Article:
The prize of a million Canadian dollars and the chance to add to that country’s cultural archive, went to the team responsible for this b-movie schlocker with a genre fan baiting title. If Alan Moore’s Show Pieces was an example of how a thoughtful and technique savvy approach to low budget horror can reap dividends, Wolfcop is the opposite. It’s a movie where all the thinking was concentrated on that title, the rest filled in later. Director Lowell Dean saw a poster, a slug line, “here comes the fuzz”, and assumed the movie would write itself. But movies don’t write themselves and sadly for Dean, they don’t direct themselves either.
Wolfcop’s amateur stylings would normally be written off in light of budget limitations, but watching this ideas stack, built from Satan worshippers, shape shifters and the like, we’re reminded that what’s missing costs nothing – a coherent story, memorable characters and pin-sharp gags; a trio sometimes known as smart writing.
This is yet another half-baked offering, in which a tantalising premise is neutered by the creative ineptitude of those involved. You can say that £553,000 doesn’t buy you A-List acting talent nor cutting edge visual effects, and no one expects to see the same in a movie about an alcoholic plod turned into a furry crime fighter by a group of demonic lizards, but at the risk of sounding like a grump, there comes a time when even the most enthusiastic amateurs have to consider their audience not themselves. In short, the object of the exercise isn’t to have fun; it’s to make a movie. Wolfcop’s the filmic equivalent of horror fan fiction. Satisfying for those who wrote it, but only for them.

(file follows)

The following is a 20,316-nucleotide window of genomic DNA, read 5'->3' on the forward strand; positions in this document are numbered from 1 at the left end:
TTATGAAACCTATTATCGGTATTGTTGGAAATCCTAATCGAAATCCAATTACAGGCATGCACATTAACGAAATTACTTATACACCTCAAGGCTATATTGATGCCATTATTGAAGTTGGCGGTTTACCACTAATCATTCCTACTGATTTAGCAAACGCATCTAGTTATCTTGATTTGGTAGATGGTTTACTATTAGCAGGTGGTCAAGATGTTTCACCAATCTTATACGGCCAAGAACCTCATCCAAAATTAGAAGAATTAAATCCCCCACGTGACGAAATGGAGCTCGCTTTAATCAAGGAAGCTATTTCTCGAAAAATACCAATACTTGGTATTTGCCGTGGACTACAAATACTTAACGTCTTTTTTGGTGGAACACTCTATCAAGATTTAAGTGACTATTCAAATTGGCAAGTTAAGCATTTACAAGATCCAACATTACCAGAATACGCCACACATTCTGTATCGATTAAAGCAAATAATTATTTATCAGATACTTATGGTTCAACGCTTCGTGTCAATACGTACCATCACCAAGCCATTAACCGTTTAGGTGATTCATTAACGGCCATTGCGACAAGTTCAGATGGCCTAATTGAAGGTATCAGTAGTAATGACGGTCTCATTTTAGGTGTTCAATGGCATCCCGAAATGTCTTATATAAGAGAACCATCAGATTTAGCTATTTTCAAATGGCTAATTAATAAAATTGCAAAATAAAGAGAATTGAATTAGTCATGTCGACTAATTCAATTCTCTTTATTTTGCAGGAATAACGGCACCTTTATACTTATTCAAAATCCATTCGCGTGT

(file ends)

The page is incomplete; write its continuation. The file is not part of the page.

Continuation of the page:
The movie’s not a complete dud. If you can put the garish DV photography, bad blocking and friends of the production performances to one side, there’s a fine sense of the absurd. The delivery of deadpan lines like, “have long have you shapeshifters been running this town?” hint at what could have been, while the presence of a transforming penis, going further than John Landis dared, and a night of lust between the Wolfcop and Sarah Lind, will partially placate those in search of a movie as deranged as promised. Ultimately though the lack of consistency proves the rule that if you want to make a great comedy, you have to get serious.